The climax seems a little flat, probably because I'm not sure what the big decision is that will determine the outcome. Does Mark resolve his inner struggle by taking back the rosary or by leaving it in Philly's hands? What does the decision mean to Mark? Is the message of the story about gaining or losing faith (which the rosary symbolizes)? Or is it about passing faith on?

Is there an impact character - someone who provides an example of the type of person Mark wishes he was or feels pressured to become?

I feel you should probably nail down the Story Goal. If it's "recovering the rosary," okay. If the outcome is failure, you could have the basis of a tragi-comic ending. Somehow that feels better to me than a goal of revenge. The burglary is really the initial driver that sets the story in motion (which incidentally implies that the story will end with an action). But the story seems to be about more than a simple quest for revenge. As for the third option you suggest (essentially to become a man who accomplishes things), perhaps that's Mark's inner conflict?

When I suggest that the Goal should affect or involve most characters, you are clearly on your way there. Mark and Philly both want the rosary. And if the rosary does represent faith, several of your other characters obviously have opinions about possessing faith or could be affected by the outcome of Mark's decision.

One final suggestion: have you looked at the article regarding the 8 Steps to Creating a Plot Outline (

I think that might help you fill in some of the remaining plot holes.

Best of luck with this story.

Click here to post comments

Join in and submit your own question/topic! It's easy to do. How? Simply click here to return to Character Invite.

search this site the web
search engine by freefind

Celebrating our 2nd year as one of the...

 Step-by-Step Novel Planning Workbook

NEW! Make Money Writing Nonfiction Articles

"I've read more than fifty books on writing, writing novels, etc., but your website has the most useful and practical guidance. Now that I understand how a novel is structured, I will rewrite mine, confident that it will be a more interesting novel." - Lloyd Edwards

"Thanks to your "Create a Plot Outline in 8 Easy Steps," I was able to take a story that I simply just fooled around with and went willy nilly all over, into a clearly defined, intriguing battle where two characters fight to keep their relationship intact, and try to find a balance in control of themselves and their lives. Thanks to you, I'm not ashamed of the poor organization of my writing." - Nommanic Ragus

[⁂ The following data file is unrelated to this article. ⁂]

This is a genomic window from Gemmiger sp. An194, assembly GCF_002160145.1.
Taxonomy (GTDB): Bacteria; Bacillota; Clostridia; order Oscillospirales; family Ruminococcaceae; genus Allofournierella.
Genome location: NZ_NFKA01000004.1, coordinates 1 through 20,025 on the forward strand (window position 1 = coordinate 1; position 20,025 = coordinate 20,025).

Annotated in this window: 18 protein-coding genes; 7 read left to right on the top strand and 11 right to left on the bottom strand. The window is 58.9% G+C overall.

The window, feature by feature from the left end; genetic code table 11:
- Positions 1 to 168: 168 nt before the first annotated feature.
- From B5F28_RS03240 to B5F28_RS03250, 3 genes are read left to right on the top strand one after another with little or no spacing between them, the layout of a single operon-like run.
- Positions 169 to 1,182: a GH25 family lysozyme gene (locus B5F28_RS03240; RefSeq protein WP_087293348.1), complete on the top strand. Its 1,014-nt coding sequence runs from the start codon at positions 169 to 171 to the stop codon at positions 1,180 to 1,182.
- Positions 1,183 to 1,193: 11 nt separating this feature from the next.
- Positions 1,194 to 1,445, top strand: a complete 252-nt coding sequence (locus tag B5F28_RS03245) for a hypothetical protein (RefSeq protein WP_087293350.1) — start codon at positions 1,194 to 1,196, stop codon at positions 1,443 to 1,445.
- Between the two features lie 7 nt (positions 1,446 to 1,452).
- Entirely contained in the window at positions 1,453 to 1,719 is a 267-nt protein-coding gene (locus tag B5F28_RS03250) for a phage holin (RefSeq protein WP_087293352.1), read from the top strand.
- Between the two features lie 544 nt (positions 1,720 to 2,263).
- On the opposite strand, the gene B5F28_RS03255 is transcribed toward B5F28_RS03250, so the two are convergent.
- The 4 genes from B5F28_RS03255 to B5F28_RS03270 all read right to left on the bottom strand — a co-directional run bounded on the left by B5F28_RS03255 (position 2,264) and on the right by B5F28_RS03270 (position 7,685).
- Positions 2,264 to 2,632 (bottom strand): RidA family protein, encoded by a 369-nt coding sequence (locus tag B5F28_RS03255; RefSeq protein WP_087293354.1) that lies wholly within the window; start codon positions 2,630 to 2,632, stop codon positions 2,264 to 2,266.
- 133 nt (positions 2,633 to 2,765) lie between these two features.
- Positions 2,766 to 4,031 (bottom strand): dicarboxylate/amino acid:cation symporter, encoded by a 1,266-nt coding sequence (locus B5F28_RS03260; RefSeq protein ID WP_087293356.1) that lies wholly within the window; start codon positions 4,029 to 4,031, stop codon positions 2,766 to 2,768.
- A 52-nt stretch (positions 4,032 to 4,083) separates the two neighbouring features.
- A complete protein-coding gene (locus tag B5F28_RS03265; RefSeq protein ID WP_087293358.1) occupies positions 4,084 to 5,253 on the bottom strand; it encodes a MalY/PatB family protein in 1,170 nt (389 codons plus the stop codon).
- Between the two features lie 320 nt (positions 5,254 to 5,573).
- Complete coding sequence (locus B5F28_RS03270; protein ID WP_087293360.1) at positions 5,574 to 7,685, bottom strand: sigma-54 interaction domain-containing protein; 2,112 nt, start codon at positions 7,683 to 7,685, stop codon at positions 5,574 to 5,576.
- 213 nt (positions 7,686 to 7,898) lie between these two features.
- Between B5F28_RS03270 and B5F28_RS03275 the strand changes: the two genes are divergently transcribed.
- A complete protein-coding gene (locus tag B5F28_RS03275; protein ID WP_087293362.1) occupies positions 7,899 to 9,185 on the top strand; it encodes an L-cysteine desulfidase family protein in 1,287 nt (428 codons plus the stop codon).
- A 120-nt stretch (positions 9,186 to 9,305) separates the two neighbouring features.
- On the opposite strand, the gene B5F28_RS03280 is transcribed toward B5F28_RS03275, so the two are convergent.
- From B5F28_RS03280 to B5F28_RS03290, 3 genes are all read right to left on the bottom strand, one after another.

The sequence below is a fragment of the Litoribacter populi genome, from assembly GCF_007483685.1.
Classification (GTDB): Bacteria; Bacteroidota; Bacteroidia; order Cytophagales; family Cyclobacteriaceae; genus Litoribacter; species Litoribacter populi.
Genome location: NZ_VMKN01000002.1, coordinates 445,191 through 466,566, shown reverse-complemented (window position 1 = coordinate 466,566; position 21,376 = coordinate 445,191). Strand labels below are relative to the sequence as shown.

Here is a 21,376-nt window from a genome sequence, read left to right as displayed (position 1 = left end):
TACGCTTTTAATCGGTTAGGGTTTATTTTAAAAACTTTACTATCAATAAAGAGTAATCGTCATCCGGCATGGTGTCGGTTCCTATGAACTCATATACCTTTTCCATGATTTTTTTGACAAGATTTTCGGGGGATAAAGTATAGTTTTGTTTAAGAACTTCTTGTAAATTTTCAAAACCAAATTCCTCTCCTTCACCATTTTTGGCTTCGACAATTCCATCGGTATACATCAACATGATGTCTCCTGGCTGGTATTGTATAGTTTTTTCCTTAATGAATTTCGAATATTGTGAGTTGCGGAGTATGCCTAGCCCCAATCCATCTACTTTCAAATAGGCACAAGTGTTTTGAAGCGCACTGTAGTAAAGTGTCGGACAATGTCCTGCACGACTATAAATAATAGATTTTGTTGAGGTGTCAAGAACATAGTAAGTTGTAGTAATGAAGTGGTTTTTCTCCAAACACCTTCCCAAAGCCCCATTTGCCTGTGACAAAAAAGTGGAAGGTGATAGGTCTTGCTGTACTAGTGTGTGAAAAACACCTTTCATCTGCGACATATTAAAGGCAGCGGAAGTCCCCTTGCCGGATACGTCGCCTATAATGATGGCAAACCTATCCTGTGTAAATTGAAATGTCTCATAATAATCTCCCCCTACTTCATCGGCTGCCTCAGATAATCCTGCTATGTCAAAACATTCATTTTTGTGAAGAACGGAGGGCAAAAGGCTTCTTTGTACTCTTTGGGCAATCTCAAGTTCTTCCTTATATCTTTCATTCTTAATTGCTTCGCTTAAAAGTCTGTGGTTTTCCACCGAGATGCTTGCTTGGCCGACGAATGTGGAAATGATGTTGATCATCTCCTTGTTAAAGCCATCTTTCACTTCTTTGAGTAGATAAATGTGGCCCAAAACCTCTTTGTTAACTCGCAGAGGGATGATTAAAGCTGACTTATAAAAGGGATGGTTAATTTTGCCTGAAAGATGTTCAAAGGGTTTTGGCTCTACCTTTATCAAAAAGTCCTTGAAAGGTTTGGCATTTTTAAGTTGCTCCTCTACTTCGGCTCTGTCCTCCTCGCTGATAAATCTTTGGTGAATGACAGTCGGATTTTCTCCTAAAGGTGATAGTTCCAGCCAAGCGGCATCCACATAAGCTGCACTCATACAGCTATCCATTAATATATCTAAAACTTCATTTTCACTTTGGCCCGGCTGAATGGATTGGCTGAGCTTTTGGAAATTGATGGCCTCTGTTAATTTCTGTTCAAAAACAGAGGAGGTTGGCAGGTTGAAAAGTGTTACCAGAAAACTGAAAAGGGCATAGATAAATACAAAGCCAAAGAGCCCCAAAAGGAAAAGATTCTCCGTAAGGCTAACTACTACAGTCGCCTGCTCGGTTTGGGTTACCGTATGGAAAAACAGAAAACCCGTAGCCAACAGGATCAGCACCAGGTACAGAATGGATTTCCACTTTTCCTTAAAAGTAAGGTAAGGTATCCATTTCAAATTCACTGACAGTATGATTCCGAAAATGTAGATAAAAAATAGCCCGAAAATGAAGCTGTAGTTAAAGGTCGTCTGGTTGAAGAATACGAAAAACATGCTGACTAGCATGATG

"I am so glad I found your site. It has helped me in so many ways, and has given me more confidence about myself and my work. Thank you for making this valuable resource, for me and my fellow writers. Perhaps you'll hear about me someday...I'll owe it to you." - Ruth, Milton, U.S.A.

"I never knew what to do with all the characters in my head, but since discovering Dramatica I am writing again in my spare time. Thank you for making this available. Yes, it is a bit complex, and it does take time, but I love it because it works." - Colin Shoeman

"I came across your website by chance. It is a plethora of knowledge, written in a simplistic way to help aspiring writers. I truly appreciate all of the information you have provided to help me successfully (relative term) write my novel. Thank you very much!" - Leo T. Rollins

"I can honestly say that this is the first website that is really helpful. You manage to answer complex questions in relatively short articles and with really intelligent answers. Thank you for taking the time to write these articles and sharing them so generously." - Chrystelle Nash

"...had no idea that a simple click would give me such a wealth of valuable information. The site not only offered extremely clear and helpful instructions but was a very enjoyable read as well. The education from your wonderful site has made me a better writer and your words have inspired me to get back to work on my novel. I wish to give you a heartfelt thanks for How to Write a Book Now, sir." -- Mike Chiero